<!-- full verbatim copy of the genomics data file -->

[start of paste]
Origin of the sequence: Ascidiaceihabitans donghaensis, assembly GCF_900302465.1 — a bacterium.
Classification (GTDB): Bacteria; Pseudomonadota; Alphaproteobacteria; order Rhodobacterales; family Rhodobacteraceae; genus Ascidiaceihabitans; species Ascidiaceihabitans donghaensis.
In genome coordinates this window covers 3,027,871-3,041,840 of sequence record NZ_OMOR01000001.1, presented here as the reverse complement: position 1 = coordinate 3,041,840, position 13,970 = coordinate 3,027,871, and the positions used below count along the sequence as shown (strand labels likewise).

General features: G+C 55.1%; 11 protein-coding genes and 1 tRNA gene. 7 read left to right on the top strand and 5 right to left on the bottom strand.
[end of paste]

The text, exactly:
Origin of the sequence: Ascidiaceihabitans donghaensis, assembly GCF_900302465.1 — a bacterium.
Classification (GTDB): Bacteria; Pseudomonadota; Alphaproteobacteria; order Rhodobacterales; family Rhodobacteraceae; genus Ascidiaceihabitans; species Ascidiaceihabitans donghaensis.
In genome coordinates this window covers 3,027,871-3,041,840 of sequence record NZ_OMOR01000001.1, presented here as the reverse complement: position 1 = coordinate 3,041,840, position 13,970 = coordinate 3,027,871, and the positions used below count along the sequence as shown (strand labels likewise).

General features: G+C 55.1%; 11 protein-coding genes and 1 tRNA gene. 7 read left to right on the top strand and 5 right to left on the bottom strand.